North Carolina politics roiled by election fraud controversies

by WorldTribune Staff, December 3, 2018

Amid an ongoing voter fraud controversy, North Carolina State Board of Elections Chairman Andy Penry announced his resignation from the position on Dec. 1.

The board of elections had announced on Nov. 30 that it had again declined to certify Republican Mark Harris’ apparent victory in the Nov. 6 midterm election over Democrat Dan McCready in the 9th Congressional District.

The Associated Press on Nov. 30 retracted its call of Harris winning the race.

Harris won by 905 votes, but a number of mail-in absentee ballots from in and around Bladen County have been called into question, the Raleigh News & Observer reported.

The board called for an evidentiary hearing to discuss the matter on or before Dec. 21 due to “claims of numerous irregularities and concerted fraudulent activities related to absentee mail ballots” and “to assure that the election is determined without taint of fraud or corruption and without irregularities that may have changed the result of an election,” said Joshua Malcolm, vice chairman of the North Carolina State Board of Elections and Ethics Enforcement.

In a statement to the News & Observer, Penry, a Democrat, said he was stepping down on his own accord because it’s in “the best interest of the investigation.”

“The investigation of criminal conduct and absentee voting fraud in the 2018 Republican primary and 2018 general election in Congressional District 9 is a matter of vital importance to our democracy,” Penry said in his statement. “The investigation should be free of attempts at distraction and obstruction so that the truth can be revealed. I will not allow myself to be used as an instrument of distraction in this investigation.”

Penry had also come under fire from local and state Republican leaders who said his critical social media posts about President Donald Trump and other Republicans might suggest the board’s investigation into election fraud is tilted, the News & Observer report said. Penry’s Twitter feed no longer is public.

Wake County GOP Chairman Charles Hellwig filed a complaint against Penry, citing a state law prohibiting election board members from making public comments supporting or opposing candidates and referendums, the report said. Trump is a declared 2020 candidate.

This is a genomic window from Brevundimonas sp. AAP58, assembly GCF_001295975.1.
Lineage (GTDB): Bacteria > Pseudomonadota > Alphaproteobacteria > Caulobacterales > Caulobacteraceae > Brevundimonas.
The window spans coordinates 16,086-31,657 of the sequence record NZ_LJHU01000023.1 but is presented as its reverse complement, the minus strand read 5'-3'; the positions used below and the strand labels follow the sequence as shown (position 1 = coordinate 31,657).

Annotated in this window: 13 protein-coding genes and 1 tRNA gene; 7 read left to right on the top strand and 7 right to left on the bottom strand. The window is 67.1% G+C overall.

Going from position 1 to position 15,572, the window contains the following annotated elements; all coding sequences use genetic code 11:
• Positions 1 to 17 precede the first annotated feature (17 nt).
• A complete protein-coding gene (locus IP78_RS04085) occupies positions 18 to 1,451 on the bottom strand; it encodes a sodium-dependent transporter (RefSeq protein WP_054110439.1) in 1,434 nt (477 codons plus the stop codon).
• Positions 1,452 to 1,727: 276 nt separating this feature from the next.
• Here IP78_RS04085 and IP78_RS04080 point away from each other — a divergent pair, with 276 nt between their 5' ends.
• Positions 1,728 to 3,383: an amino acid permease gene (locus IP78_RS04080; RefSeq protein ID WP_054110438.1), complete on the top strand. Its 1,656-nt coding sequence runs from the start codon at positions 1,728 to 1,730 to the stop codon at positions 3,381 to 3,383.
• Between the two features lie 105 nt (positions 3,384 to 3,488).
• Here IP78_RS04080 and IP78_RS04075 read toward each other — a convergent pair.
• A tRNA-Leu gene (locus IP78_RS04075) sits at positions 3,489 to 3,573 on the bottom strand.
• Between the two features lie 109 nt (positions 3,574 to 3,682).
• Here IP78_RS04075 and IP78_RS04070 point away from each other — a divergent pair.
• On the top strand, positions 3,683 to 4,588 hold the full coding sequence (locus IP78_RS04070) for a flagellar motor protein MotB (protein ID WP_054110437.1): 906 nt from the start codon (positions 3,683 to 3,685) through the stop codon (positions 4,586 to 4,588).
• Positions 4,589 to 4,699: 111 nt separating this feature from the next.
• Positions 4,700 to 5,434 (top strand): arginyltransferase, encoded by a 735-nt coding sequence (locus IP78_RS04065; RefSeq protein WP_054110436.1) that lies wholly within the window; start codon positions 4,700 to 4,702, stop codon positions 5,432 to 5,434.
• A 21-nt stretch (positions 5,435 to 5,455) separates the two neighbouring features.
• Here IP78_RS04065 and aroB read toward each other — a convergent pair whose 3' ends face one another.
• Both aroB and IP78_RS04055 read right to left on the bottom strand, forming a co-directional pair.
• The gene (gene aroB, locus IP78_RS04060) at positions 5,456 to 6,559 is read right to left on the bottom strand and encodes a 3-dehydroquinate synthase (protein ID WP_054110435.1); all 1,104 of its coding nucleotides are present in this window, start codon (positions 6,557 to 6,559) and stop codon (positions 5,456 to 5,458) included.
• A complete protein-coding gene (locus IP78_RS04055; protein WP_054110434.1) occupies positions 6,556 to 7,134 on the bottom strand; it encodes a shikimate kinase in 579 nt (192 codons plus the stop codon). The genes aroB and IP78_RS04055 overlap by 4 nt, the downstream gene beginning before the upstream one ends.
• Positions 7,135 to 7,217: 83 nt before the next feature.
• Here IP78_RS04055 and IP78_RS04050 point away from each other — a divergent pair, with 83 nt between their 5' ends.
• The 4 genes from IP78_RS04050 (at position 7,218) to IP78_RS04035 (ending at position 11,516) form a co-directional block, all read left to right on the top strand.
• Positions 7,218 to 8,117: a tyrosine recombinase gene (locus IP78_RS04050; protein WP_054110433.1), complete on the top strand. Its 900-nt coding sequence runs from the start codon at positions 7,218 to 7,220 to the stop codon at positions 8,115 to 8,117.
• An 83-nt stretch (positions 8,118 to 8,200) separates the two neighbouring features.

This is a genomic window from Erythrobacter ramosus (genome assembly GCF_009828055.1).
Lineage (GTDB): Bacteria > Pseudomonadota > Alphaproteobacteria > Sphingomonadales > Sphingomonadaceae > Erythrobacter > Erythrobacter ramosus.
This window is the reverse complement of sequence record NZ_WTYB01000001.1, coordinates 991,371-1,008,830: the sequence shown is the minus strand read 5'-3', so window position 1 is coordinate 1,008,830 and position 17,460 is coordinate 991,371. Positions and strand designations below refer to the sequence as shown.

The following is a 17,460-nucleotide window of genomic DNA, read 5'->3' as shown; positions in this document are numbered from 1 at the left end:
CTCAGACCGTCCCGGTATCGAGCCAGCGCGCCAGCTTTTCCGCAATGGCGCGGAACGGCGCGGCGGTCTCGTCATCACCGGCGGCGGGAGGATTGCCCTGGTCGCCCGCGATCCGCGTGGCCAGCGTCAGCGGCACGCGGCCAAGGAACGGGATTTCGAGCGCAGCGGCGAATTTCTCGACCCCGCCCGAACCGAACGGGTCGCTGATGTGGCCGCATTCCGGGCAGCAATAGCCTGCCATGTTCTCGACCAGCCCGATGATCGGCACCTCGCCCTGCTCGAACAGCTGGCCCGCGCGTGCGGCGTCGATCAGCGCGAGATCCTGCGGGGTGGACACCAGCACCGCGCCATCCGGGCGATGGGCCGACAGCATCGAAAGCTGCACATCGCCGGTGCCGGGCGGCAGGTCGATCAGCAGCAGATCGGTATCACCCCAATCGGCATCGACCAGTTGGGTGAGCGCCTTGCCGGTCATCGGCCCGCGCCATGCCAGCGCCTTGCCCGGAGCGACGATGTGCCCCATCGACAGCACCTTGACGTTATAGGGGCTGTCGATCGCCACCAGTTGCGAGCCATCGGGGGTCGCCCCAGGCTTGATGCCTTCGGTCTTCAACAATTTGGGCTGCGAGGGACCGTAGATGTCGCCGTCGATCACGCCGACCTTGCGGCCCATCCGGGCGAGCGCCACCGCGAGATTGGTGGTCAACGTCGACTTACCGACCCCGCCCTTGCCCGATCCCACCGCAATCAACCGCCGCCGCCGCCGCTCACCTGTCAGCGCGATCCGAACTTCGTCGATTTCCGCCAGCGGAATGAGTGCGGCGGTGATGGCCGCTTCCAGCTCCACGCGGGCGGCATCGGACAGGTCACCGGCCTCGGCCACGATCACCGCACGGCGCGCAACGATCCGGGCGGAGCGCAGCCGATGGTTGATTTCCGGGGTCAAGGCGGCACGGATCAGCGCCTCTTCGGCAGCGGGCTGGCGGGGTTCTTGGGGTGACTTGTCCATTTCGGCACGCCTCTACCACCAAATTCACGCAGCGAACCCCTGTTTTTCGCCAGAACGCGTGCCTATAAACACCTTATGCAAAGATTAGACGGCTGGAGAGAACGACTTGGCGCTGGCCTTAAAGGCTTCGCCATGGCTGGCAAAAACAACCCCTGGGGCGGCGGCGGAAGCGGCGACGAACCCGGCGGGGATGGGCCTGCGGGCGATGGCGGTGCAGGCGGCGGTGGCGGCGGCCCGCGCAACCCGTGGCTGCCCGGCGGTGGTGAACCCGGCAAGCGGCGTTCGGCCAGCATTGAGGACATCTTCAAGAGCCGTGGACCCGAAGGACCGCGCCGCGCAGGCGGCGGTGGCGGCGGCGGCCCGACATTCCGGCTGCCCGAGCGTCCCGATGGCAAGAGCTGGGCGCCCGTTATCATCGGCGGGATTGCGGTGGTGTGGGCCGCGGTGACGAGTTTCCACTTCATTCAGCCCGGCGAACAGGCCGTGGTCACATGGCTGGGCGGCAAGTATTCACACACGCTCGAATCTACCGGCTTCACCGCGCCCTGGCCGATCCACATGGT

Dallas Woodhouse, executive director of the state Republican Party, called on Gov. Roy Cooper at a press conference to “now clean this mess up” by immediately appointing a “seasoned, well-respected” replacement that both parties can have confidence in to certify the results of the 9th Congressional District and others in question.

Woodhouse said the board of elections should certify the results of the 9th District with Harris as winner.

“The certification of a race and continuing to investigate whether a person or persons did something untoward are not mutually exclusive. We investigate stuff all the time and probably should do more, but you have to have a standard,” Woodhouse told the News & Observer. “At this point, we believe the law requires there be enough evidence that the race could be in doubt. They have shown nothing.”

Harris, who last month attended the House of Representatives new member orientation in Washington, D.C., said in a statement: “Make no mistake, I support any efforts to investigate allegations of irregularities and/or voter fraud, as long as it is fair and focuses on all political parties. But to date, there is absolutely no public evidence that there are enough ballots in question to affect the outcome of this race. Accordingly, the Board should act immediately to certify the race while continuing to conduct their investigation. Anything else is a disservice to the people of the Ninth District.”

Wayne Goodwin, chairman of the North Carolina Democratic Party, said in a statement: “We applaud the board’s bipartisan decision to delay certification and fully investigate the concerning allegations in the 9th Congressional District. North Carolina voters deserve to know the truth and their voices deserve to be heard.”

The nine-member state Board of Elections includes four Democrats, four Republicans and one unaffiliated member.

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